"Well," I said to Sean after he closed my door, shutting out the cold night air, "not many women would enjoy such a date as this but I sure had an enjoyable time."
He drove our van slowly down the long dirt driveway away from the light dimly shining through the dirty barn window where we had just been. A craigslist ad and a few phone calls had brought us over dark country roads after dinner, peering at mailbox numbers and then to a quiet James Herriot-esque barn, where Sean knocked, shouted a "hello" and walked in. We were greeted with smells of grain, hay and animals and a dark haired boy who, with a southern twang, asked if we were there to see the pigs and welcomed us in.
"The pigs are all down this way, in that corner," he directed us with a hand gesture and we all began walking the length of the low ceilinged barn, over feed and manure and mud, stopping to comment on a pretty Jersey and remark on how many heifers were lined up in the stalls.
"Um, where is your mother," Sean gently asked the boy, since the mother had been the phone contact about the pigs for sale.
The dark haired boy grinned again and told us the name of where his parents were this cold night, working on a contract for selling hay. He told us a little of his family's business ventures, two farms, selling hay down in Virginia, excavating, trucking, lawn maintenance and the list went on. He told us he ran this barn we were standing in mostly by himself, with the help of a friend who came after school. He wasn't boasting. It was just a matter of a fact thing and he was glad about it. I looked again at the long rows of heifers and cows and young bulls. He told us how he was sending the bulls back down to Virginia to put out to pasture, raising the heifers to milk and was milking nine cows by hand twice a day since the milking equipment in the old barn had never been put right. How they planted two hundred acres of corn and beans and for every acre they planted way up here in NY, they got twice as much product as the red clay Virginian soil would offer up. He gestured with small man hands, leathery and dark with grime from doing a man's work. When Sean asked his age, he said he was fourteen and that he was schooled at home.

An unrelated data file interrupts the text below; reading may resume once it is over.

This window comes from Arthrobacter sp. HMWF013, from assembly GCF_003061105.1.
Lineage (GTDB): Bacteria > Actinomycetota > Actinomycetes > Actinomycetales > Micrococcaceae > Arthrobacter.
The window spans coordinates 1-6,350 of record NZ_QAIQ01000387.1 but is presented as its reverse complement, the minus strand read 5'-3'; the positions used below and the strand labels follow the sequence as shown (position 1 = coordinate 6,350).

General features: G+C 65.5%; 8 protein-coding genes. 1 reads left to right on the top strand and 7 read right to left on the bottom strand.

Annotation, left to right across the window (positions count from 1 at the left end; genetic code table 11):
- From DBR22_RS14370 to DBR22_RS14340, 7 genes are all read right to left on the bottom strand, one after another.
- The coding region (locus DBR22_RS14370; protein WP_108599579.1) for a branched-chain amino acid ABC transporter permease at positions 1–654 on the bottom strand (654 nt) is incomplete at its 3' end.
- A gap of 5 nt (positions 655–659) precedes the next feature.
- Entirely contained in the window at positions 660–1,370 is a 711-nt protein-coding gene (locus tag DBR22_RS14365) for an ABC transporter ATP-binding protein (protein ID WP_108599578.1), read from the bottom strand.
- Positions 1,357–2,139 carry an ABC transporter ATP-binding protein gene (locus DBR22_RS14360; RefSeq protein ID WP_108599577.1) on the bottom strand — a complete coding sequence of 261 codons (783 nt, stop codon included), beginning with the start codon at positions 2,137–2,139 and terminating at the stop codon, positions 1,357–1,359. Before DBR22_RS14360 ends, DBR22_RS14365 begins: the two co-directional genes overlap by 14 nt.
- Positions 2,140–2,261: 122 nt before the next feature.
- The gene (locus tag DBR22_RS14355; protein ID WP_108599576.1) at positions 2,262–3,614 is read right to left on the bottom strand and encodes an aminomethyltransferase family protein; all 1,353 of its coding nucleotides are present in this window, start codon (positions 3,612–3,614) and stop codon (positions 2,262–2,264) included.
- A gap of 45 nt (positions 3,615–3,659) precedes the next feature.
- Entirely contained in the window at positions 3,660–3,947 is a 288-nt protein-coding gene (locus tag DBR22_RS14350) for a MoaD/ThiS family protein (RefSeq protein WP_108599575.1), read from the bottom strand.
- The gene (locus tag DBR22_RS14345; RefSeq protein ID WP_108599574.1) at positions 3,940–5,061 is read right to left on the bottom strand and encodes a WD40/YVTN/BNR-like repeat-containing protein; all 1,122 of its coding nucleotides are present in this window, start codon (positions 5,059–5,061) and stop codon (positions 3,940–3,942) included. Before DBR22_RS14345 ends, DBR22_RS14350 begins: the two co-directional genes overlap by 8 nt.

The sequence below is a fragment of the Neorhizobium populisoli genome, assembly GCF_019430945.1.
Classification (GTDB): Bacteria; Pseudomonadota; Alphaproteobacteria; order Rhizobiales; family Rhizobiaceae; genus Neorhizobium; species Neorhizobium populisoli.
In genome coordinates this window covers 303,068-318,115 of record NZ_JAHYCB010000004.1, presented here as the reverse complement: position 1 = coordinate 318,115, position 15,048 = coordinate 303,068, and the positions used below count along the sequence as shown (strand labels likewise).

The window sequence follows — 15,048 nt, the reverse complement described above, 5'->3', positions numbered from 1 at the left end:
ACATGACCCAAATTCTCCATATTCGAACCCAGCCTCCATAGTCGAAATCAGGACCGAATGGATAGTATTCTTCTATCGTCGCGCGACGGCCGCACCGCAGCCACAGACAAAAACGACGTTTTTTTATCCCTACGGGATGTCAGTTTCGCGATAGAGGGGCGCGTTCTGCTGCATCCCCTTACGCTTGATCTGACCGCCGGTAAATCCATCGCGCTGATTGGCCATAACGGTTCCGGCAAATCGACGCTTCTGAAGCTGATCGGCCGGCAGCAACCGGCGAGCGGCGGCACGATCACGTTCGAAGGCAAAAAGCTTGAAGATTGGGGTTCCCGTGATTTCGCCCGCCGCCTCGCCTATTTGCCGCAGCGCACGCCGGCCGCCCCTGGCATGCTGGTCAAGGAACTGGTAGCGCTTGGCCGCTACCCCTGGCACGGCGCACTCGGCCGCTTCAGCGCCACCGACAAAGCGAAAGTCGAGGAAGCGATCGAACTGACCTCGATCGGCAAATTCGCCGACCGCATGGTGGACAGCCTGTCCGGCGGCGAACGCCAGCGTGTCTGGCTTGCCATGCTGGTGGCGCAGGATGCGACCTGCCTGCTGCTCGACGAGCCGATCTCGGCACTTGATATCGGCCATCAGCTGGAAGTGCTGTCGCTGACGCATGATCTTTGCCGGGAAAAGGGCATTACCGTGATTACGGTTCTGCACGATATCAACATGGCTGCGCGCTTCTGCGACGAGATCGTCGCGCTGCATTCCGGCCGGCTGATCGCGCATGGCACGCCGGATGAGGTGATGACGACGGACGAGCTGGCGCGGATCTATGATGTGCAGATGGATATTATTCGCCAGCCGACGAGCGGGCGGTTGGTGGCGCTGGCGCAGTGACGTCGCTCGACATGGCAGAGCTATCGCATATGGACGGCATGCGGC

We got to the end of the barn and there were the pigs, five or six huge cut ones in one pen, a mama readying to give birth in another, and a giant (I honestly mean GIANT, that body kept going and going and...) boar in another pen with the sows. He told us a little history of each pig in his slow southern drawl, apologized if we had trouble understanding him, laughing at having shown some New Yorker that "y'all" is in the dictionary. We picked out a large pink round pig who had once been a house pet of the boy's grandfathers but now dwarfed his siblings, weighing about four hundred pounds, for our butcher to come and pick up.
On the drive home I remarked on how impressed I was with the boy-farmer and Sean agreed. We both think most boys must once have been more of this caliber, hardworking, articulate, able to look you in the eye and speak intelligently about more than skinny jeans fashion, video games or the latest Apple release. That farming young man and his light-hearted smile and hard work ethic reminded me of wisdom of hard work in the book of Proverbs. It gave me hope that there are still good young men out there, not stuck in eternal adolescence into their twenties, to someday marry our daughters, and encouragement to keep developing a good work ethic in our sons. It was such a sweet experience, that I thought I'd share it here, with you.
Have a beautiful weekend, everyone!